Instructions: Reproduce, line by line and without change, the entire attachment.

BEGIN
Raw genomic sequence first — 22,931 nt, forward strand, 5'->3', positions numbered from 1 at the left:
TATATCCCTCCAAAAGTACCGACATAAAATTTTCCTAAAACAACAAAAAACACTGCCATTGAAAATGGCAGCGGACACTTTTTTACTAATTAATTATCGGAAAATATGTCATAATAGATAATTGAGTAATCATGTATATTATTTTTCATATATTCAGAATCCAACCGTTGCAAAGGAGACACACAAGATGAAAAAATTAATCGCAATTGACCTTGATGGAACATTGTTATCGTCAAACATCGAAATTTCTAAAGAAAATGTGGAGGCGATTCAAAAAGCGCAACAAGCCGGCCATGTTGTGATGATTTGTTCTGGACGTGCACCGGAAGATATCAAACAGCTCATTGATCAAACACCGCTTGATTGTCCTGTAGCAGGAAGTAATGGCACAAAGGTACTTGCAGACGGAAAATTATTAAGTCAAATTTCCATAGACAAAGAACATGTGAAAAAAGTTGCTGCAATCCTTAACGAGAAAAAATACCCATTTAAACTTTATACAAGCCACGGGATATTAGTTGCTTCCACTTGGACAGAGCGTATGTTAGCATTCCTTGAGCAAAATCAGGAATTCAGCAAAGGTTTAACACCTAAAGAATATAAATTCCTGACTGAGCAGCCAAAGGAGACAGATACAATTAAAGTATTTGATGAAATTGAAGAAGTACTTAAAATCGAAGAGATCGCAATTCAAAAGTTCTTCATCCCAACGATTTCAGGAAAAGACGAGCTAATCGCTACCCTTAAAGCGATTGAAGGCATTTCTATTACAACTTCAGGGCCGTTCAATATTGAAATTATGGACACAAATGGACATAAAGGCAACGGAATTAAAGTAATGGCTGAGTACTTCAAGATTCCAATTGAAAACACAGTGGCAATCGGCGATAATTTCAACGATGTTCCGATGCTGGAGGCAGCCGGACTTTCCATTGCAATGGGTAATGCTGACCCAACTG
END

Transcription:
Raw genomic sequence first — 22,931 nt, forward strand, 5'->3', positions numbered from 1 at the left:
TATATCCCTCCAAAAGTACCGACATAAAATTTTCCTAAAACAACAAAAAACACTGCCATTGAAAATGGCAGCGGACACTTTTTTACTAATTAATTATCGGAAAATATGTCATAATAGATAATTGAGTAATCATGTATATTATTTTTCATATATTCAGAATCCAACCGTTGCAAAGGAGACACACAAGATGAAAAAATTAATCGCAATTGACCTTGATGGAACATTGTTATCGTCAAACATCGAAATTTCTAAAGAAAATGTGGAGGCGATTCAAAAAGCGCAACAAGCCGGCCATGTTGTGATGATTTGTTCTGGACGTGCACCGGAAGATATCAAACAGCTCATTGATCAAACACCGCTTGATTGTCCTGTAGCAGGAAGTAATGGCACAAAGGTACTTGCAGACGGAAAATTATTAAGTCAAATTTCCATAGACAAAGAACATGTGAAAAAAGTTGCTGCAATCCTTAACGAGAAAAAATACCCATTTAAACTTTATACAAGCCACGGGATATTAGTTGCTTCCACTTGGACAGAGCGTATGTTAGCATTCCTTGAGCAAAATCAGGAATTCAGCAAAGGTTTAACACCTAAAGAATATAAATTCCTGACTGAGCAGCCAAAGGAGACAGATACAATTAAAGTATTTGATGAAATTGAAGAAGTACTTAAAATCGAAGAGATCGCAATTCAAAAGTTCTTCATCCCAACGATTTCAGGAAAAGACGAGCTAATCGCTACCCTTAAAGCGATTGAAGGCATTTCTATTACAACTTCAGGGCCGTTCAATATTGAAATTATGGACACAAATGGACATAAAGGCAACGGAATTAAAGTAATGGCTGAGTACTTCAAGATTCCAATTGAAAACACAGTGGCAATCGGCGATAATTTCAACGATGTTCCGATGCTGGAGGCAGCCGGACTTTCCATTGCAATGGGTAATGCTGACCCAACTG